Deaths rise as polarizing vote nears
CARACAS, VENEZUELA» Days before a polarizing vote to start rewriting its constitution, Venezuela is convulsing to a rhythm of daytime strikes and nocturnal clashes. The most recent violence drove the death toll from nearly four months of unrest above 100 on Thursday.
Most of the dead in anti-government protests that began in early April have been young men killed by gunfire. The toll also includes looters, police allegedly attacked by protesters and civilians killed in accidents related to roadblocks set up during demonstrations.
The count by the county’s chief prosecutor has been highly politicized, with the opposition and other government agencies reporting varying tolls and causes of death that focus blame on the other side.
When Neomar Lander, 17, was rushed, bloody and lifeless, to a hospital in early June, officials came out within hours to say he had been killed by a homemade bomb he was carrying. Opposition leaders maintained he was hit by a canister of tear gas fired by National Guard troops standing above the bridge where he was found dead.
“They try to question the humanity of the other side as a political tactic, and I think that ends up discouraging and dismaying people,” said David Smilde, a Tulane University expert on Venezuela.
The protests began after a Supreme Court ruling that stripped the oppositioncontrolled National Assembly of its remaining powers. Although quickly reversed, the decision ignited a protest movement against socialist President Nicolas Maduro fueled by anger over triple-digit inflation, hours-long lines to buy basic food items and deadly medical shortages.
Addressing a multitude of government supporters dressed in red Thursday, Ma- duro called on Venezuelans to vote in Sunday’s controversial election for delegates to an assembly that is to rewrite the constitution.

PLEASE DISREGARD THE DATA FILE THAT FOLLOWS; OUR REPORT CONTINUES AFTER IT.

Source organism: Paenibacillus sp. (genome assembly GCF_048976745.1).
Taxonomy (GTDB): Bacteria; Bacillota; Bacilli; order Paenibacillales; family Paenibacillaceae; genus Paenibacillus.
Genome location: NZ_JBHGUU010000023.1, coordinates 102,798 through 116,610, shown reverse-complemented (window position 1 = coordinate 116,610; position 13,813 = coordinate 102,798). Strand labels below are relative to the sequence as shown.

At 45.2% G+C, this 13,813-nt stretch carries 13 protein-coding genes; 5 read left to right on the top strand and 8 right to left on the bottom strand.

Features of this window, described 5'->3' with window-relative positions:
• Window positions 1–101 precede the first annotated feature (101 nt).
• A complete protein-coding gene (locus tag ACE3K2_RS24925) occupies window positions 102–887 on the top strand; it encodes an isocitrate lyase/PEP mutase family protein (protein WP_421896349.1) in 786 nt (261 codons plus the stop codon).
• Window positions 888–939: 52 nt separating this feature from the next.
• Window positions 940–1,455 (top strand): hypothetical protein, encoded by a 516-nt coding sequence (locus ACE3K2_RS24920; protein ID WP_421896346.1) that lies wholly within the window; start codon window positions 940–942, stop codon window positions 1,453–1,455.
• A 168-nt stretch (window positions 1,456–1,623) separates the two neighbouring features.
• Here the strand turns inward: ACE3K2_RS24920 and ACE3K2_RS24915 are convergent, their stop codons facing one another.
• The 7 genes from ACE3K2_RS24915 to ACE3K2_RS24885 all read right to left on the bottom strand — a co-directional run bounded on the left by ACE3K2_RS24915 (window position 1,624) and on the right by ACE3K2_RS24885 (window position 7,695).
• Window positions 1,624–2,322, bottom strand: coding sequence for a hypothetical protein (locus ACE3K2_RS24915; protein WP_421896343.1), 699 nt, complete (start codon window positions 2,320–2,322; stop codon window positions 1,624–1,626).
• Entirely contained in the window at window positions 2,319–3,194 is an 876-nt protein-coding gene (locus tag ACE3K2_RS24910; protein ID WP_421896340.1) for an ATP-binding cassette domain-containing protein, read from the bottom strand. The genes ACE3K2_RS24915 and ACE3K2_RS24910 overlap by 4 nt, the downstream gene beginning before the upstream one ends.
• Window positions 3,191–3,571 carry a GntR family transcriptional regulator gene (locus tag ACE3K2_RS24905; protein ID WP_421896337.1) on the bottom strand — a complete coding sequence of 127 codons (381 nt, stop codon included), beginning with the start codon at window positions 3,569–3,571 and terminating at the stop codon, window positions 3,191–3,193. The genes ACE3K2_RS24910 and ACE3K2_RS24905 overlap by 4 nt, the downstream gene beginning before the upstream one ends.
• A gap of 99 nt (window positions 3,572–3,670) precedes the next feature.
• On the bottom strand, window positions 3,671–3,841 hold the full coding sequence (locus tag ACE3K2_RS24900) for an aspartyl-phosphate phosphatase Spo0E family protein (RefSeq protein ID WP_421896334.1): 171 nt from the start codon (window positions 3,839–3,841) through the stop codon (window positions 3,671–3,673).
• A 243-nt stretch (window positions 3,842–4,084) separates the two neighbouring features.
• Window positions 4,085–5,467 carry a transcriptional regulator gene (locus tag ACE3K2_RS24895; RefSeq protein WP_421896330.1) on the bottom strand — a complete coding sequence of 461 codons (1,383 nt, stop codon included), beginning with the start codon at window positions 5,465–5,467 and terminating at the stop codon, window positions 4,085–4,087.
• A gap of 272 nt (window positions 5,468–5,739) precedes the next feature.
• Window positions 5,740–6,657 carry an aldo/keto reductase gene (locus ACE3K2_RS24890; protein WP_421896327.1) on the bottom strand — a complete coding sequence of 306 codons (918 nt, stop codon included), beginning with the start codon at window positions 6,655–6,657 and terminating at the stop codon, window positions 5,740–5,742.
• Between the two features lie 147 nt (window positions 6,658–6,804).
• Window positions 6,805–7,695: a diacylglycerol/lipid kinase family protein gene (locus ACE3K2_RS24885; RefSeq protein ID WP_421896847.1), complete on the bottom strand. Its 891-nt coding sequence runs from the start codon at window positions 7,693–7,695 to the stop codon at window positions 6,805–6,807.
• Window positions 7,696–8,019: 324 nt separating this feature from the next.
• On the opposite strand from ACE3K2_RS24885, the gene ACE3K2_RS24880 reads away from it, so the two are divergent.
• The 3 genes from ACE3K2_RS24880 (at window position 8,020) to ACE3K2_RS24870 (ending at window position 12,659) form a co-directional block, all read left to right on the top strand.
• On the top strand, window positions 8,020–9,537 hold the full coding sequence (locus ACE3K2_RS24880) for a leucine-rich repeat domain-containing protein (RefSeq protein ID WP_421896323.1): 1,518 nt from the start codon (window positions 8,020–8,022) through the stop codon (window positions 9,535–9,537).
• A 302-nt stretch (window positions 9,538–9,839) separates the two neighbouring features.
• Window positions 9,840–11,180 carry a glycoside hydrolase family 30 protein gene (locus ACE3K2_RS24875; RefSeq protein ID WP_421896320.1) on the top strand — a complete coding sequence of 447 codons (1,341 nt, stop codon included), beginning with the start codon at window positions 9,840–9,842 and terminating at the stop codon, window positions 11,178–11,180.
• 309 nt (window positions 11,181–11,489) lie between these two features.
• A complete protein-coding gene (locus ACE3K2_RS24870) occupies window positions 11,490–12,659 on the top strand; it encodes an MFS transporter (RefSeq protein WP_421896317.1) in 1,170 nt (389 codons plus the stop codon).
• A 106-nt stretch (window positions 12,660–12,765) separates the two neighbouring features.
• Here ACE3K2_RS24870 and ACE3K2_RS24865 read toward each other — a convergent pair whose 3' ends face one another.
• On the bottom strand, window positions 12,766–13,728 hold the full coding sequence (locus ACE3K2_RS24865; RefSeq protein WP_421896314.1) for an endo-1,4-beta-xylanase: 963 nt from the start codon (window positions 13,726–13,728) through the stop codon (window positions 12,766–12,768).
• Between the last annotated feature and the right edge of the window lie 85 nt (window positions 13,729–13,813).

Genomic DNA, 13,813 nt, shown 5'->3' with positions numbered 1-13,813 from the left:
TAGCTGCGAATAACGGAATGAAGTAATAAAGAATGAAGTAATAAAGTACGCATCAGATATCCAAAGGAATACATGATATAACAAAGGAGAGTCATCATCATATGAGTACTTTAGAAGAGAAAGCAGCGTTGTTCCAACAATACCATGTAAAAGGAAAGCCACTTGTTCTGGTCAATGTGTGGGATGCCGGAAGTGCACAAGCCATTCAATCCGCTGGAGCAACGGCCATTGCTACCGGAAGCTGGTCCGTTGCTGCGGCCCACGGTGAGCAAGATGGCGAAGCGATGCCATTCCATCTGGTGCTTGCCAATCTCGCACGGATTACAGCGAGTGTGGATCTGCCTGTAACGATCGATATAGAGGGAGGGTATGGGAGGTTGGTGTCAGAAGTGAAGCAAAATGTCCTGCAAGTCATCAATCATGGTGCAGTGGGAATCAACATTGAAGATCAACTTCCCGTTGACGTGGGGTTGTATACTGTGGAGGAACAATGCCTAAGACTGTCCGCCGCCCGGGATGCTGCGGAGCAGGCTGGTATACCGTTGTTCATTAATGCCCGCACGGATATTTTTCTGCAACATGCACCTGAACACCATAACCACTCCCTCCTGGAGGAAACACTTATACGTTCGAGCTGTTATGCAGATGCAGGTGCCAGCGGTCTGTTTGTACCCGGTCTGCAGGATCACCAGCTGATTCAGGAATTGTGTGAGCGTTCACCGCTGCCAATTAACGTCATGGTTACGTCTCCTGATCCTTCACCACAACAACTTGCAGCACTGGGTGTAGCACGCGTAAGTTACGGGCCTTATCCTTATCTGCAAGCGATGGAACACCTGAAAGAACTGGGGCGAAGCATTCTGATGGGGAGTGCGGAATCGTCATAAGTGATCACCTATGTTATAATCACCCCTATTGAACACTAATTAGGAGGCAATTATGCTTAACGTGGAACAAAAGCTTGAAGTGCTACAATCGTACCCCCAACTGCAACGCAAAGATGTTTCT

He posed the vote as a choice that Venezuelans must make between being either “a free country or a colony of the empire” — Maduro’s term for the United States.
Earlier, officials announced a host of security measures that were being enacted, including an order that no political protests be held through Tuesday. The opposition called for a mass demonstration Friday in Caracas, raising the potential for further clashes amid the rising tensions. Washington ordered relatives of U.S. diplomats to leave the Venezuelan capital before the divisive vote.
Opposition leaders are urging Venezuelans to boycott the vote, saying the election rules were rigged to guarantee Maduro a majority and arguing that a new constitution could replace democracy with a single-party authoritarian system.
The mounting deaths of demonstrators have now become a separate source of outrage for the young people who march during the day and assemble nightly to fight police officers and national guardsmen at improvised barricades across the country.
“The ones who have fallen fighting repression motivate us to keep fighting,” said Sandra Fernandez, a 21-year-old university student.
The country’s chief prosecutor reported Thursday on Twitter that a 16-year-old was killed at a protest in the capital overnight and a 23-year-old man died at a demonstration in the state of Merida. A 49-year-old man in Carababo, west of Caracas, was reported killed during a protest Thursday afternoon, and a 16-year-old died from a head wound suffered Wednesday at a protest in the capital.
The four killings pushed the death toll of the political crisis to 102. The oil-rich South American country, which was in the second day of a two-day general strike that shuttered businesses nationwide, has seen thousands of injuries and arrests.
The chief prosecutor’s office has released little information about the victims of the unrest, but at least 44 are believed to have been shot while participating in protests. Many of those deaths are blamed on armed motorcycle gangs of government supporters known as “colectivos” who often are seen shooting indiscriminately at protesters while police and soldiers stand by.
“The level of impunity is extremely high, and that continues on to a situation like this,” Smilde said.
Compared with a spate of protests that left 43 dead on both sides in 2014, Smilde said, “This time around most of it is coming from government forces, either National Guard and police or colectivos that are aligned with the government.”
Security forces have been accused of excessive force but have used mostly nonlethal arms, a tactic that has kept protest deaths relatively low in comparison with the overall level of violence in a country with one of the world’s highest homicide rates. An average of 78 people a day died violently last year in this country of 31.5 million, according the non-governmental Venezuelan Violence Observatory.
The victims of the political unrest have overwhelmingly been male, with only six women killed. They are also mostly young, averaging 27 years old.
A member of Venezuela’s National Guard grabs a protester during clashes in Caracas on Thursday, the second day of a 48-hour general strike called by the opposition.